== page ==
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Although the historical Bugatti brand had laid dormant since the shuttering of its doors in 1952, the late 1980s provided Italian Ferrari dealer Romano Artioli with the finances and motivation to create a new supercar. Artioli established the brand once more and in 1987 built an enormous, state of the art factory in Campogalliano outside Modena in Northern Italy.
After four years of development, the EB110 was revealed to the world for the first time on 15th September 1991, honouring 110 years since Ettore Bugatti was born.
A technological tour de force, the EB110 was equipped with a 3.5-litre mid-mounted V-12. Five valves per cylinder and four turbochargers meant the EB110 benefitted from 553 bhp in GT form, mated to a six-speed manual and four-wheel drive system. Penned by the inimitable Marcello Gandini and Giampalo Bendini, his striking, angular design really set the car apart from its rivals. The car’s technical know-how came from the brains behind Ferrari’s F40 – renowned master engineer Nicola Materazzi.
Whilst the brief had very much dictated class-leading performance, much like Bugattis of old the EB110 was very much designed to be a luxurious yet sporting automobile. A leather interior with wood trim meant it was well suited to longer journeys.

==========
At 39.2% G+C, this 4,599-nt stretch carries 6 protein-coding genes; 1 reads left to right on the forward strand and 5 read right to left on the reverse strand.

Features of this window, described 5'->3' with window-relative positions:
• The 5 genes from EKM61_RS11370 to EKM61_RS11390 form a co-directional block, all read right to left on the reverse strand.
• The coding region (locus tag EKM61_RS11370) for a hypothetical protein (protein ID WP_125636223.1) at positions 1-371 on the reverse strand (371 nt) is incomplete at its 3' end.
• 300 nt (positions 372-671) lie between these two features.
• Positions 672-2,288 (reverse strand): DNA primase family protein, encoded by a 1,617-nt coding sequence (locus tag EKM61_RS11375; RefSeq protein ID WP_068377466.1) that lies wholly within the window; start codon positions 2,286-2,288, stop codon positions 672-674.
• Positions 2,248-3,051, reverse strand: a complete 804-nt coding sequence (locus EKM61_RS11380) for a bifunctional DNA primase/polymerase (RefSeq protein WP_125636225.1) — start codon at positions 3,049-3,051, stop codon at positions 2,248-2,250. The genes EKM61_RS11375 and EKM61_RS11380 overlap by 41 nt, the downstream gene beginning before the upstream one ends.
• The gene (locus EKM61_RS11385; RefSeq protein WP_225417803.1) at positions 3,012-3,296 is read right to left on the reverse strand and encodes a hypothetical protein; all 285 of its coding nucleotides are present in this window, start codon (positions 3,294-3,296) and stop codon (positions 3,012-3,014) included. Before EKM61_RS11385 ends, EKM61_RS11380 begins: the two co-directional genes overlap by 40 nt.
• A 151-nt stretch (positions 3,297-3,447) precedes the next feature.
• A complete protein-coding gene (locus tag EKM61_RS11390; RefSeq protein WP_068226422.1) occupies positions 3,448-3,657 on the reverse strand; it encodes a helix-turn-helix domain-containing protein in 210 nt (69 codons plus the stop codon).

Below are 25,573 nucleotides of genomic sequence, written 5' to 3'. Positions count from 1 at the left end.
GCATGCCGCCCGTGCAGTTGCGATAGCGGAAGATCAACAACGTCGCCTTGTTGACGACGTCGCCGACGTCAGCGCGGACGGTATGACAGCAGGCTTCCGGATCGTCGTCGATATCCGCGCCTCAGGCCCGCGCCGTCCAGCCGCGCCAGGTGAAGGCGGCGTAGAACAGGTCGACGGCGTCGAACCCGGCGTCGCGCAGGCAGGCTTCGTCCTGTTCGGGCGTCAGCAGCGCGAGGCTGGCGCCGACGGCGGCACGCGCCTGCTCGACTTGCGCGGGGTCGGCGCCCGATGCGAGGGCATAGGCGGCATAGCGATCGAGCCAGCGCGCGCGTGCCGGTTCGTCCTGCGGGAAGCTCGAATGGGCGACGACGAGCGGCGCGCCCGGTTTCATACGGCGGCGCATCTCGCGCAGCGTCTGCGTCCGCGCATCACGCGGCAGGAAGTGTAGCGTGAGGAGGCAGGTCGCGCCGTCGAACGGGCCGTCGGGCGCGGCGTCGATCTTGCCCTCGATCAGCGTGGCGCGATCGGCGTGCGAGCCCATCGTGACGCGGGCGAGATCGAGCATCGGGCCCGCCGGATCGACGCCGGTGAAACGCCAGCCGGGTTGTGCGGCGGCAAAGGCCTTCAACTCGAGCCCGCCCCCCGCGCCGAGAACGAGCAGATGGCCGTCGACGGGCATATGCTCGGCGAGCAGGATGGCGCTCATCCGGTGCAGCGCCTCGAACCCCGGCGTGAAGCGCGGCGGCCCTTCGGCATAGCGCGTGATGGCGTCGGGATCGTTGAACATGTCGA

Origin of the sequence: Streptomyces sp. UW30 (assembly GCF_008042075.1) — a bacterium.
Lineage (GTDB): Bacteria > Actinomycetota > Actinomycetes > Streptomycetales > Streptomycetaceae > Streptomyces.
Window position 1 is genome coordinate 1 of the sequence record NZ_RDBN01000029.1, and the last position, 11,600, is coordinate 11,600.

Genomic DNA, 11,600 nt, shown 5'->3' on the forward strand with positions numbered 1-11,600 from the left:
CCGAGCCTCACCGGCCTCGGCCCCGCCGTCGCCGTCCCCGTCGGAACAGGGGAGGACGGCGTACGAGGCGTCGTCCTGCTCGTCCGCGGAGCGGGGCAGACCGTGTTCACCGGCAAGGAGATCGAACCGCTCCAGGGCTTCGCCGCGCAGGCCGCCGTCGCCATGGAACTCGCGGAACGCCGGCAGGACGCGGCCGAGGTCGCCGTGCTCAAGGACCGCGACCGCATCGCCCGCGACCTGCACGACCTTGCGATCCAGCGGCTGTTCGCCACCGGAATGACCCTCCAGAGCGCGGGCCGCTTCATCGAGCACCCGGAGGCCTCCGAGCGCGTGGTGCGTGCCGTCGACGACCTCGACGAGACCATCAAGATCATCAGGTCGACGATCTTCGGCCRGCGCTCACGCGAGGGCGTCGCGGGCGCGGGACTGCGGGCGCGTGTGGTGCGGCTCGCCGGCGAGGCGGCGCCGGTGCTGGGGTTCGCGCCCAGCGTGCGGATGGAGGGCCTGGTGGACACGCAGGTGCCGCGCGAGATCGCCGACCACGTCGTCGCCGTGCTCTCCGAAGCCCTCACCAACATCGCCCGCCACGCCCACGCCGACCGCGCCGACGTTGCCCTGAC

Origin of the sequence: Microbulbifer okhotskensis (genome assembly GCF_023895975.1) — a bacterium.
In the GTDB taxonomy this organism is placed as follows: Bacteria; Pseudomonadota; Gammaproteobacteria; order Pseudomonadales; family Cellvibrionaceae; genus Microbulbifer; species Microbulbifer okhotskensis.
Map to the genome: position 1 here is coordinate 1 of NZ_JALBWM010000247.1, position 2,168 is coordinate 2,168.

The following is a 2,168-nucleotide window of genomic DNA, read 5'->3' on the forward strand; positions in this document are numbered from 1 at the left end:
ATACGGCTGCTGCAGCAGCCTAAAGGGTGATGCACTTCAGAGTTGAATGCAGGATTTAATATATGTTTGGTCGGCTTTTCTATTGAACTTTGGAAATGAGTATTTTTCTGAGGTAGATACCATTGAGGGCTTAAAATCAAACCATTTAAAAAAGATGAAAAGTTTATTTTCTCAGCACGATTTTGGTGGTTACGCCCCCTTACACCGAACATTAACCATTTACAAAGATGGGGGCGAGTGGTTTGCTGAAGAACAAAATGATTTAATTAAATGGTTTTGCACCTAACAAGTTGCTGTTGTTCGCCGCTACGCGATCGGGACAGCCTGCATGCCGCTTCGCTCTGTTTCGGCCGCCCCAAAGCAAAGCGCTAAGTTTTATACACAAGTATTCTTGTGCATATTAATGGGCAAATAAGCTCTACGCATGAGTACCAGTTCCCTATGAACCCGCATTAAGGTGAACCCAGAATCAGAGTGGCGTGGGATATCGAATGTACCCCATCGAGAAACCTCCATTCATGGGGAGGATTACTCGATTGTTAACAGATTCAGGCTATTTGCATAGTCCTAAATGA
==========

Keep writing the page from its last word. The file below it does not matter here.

Six months after the launch of the GT, Artioli introduced the Supersport (SS) at Geneva in 1992. Revisions to the engine, ECU and exhaust meant that power was increased a considerable 60 bhp up to 610 bhp. At the same time, the aerodynamics were improved, the car gained new wheels and a rear spoiler, as well as distinctive circular vents behind the side windows in profile. Through the use of carbon-kevlar panels instead of lightweight aluminium, weight was dropped by 150 kg to just 1,400 kg, figures which are mighty impressive today and were more so for a 610 bhp supercar in 1992.
The Supersport was capable of 0-62 mph in just 3.26 seconds. The four-wheel-drive system, lower weight and increased power output gave the car the edge over the likes of Ferrari’s F50 and Porsche GT1. The top speed was a mind-blowing 221 mph. These improvements afforded the EB110 records for fastest acceleration, fastest series-production car and even fastest series-production car on ice.
Artioli had high hopes for the brand and it started to gain traction after the purchase of a Supersport by Michael Schumacher in 1994. The next step was to broaden the appeal with a right-hand drive offering and, in order, to raise the profile of the brand even more, the EB110 made a surprise appearance at the 24hrs of Le Mans, 55 years since Bugatti had raced at the circuit. The SS was the fastest qualifier in class, although a blowout in the final hour threw the car into the wall on the Mulsanne straight. A second race car was commissioned from its demonstrated abilities at Le Mans and raced in the USA in the IMSA championship.